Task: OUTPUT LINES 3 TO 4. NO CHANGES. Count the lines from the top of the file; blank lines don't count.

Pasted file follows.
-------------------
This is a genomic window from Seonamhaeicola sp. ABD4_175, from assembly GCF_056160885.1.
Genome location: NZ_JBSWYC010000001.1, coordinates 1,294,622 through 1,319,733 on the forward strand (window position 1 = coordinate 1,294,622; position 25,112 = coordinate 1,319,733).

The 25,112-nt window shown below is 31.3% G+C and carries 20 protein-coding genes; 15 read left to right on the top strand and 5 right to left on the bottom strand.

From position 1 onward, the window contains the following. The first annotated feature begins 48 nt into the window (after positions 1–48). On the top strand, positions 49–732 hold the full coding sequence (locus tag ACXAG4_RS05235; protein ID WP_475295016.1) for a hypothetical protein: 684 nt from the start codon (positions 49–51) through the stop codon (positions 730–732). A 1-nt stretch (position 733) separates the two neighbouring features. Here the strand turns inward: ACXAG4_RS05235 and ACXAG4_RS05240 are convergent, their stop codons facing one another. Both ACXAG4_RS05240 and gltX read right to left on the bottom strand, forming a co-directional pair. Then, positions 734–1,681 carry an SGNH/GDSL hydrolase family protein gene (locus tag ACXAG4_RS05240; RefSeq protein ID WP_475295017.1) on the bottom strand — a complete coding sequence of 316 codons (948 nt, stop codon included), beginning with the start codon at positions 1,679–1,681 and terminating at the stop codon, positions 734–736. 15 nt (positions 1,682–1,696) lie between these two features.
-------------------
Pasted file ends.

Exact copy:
The 25,112-nt window shown below is 31.3% G+C and carries 20 protein-coding genes; 15 read left to right on the top strand and 5 right to left on the bottom strand.

From position 1 onward, the window contains the following. The first annotated feature begins 48 nt into the window (after positions 1–48). On the top strand, positions 49–732 hold the full coding sequence (locus tag ACXAG4_RS05235; protein ID WP_475295016.1) for a hypothetical protein: 684 nt from the start codon (positions 49–51) through the stop codon (positions 730–732). A 1-nt stretch (position 733) separates the two neighbouring features. Here the strand turns inward: ACXAG4_RS05235 and ACXAG4_RS05240 are convergent, their stop codons facing one another. Both ACXAG4_RS05240 and gltX read right to left on the bottom strand, forming a co-directional pair. Then, positions 734–1,681 carry an SGNH/GDSL hydrolase family protein gene (locus tag ACXAG4_RS05240; RefSeq protein ID WP_475295017.1) on the bottom strand — a complete coding sequence of 316 codons (948 nt, stop codon included), beginning with the start codon at positions 1,679–1,681 and terminating at the stop codon, positions 734–736. 15 nt (positions 1,682–1,696) lie between these two features.